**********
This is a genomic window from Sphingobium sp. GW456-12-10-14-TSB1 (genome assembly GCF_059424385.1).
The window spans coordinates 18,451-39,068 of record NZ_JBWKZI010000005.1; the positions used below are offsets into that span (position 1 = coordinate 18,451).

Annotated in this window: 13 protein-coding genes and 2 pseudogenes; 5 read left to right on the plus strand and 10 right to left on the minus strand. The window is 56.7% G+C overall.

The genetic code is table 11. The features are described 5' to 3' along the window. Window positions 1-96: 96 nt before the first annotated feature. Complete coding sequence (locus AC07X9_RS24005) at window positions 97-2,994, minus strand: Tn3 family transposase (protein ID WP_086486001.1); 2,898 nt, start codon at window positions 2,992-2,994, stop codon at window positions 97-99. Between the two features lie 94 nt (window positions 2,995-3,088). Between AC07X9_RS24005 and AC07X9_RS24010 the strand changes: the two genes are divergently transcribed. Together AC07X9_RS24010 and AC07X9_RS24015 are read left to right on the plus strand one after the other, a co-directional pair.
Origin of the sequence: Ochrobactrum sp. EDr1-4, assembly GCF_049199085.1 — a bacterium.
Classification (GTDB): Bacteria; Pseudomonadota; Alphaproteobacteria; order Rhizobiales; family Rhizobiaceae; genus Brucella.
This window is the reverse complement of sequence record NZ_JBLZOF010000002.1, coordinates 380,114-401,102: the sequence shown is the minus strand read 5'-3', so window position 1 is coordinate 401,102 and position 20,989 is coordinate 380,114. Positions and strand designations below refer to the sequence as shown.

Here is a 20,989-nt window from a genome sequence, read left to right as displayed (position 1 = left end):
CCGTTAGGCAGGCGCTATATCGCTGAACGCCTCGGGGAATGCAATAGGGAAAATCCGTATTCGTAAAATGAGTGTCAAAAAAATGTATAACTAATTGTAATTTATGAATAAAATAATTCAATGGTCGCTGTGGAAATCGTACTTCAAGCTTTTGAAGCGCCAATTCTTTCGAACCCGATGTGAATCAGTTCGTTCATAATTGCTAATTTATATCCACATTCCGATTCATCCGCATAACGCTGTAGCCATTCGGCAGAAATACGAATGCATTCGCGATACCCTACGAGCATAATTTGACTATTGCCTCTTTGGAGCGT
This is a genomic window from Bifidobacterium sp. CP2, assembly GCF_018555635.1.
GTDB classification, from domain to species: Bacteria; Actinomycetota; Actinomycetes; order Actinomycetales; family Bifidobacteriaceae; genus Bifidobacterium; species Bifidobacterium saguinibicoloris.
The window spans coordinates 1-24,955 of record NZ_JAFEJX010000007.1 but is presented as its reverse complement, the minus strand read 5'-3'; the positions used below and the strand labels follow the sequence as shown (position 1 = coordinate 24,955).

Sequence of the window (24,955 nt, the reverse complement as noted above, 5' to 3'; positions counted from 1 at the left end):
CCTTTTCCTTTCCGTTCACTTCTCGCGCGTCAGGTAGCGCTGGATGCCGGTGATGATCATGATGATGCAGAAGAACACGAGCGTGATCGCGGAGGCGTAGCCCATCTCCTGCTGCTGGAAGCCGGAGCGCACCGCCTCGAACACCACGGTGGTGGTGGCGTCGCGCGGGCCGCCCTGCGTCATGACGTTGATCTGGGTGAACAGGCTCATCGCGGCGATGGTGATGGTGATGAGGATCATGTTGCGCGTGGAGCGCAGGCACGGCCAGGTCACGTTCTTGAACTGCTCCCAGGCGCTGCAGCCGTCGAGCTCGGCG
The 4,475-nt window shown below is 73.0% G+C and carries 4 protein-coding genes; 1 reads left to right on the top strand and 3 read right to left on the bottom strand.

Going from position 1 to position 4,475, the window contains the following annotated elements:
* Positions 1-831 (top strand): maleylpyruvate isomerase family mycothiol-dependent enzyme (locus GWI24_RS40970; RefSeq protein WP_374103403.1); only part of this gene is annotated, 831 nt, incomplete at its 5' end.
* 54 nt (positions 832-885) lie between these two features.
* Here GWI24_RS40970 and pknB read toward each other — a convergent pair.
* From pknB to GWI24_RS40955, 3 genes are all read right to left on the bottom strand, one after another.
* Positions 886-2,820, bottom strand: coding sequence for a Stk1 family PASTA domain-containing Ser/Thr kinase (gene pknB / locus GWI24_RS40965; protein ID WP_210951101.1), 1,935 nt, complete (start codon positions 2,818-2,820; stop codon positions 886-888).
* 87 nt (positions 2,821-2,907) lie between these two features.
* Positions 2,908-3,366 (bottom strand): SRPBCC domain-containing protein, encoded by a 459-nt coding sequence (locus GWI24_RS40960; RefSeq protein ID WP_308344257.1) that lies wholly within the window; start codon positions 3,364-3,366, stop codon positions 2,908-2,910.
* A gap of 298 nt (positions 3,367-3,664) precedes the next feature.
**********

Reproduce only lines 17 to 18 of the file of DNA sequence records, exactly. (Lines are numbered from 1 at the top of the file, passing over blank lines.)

* Positions 1-831 (top strand): maleylpyruvate isomerase family mycothiol-dependent enzyme (locus GWI24_RS40970; RefSeq protein WP_374103403.1); only part of this gene is annotated, 831 nt, incomplete at its 5' end.
* 54 nt (positions 832-885) lie between these two features.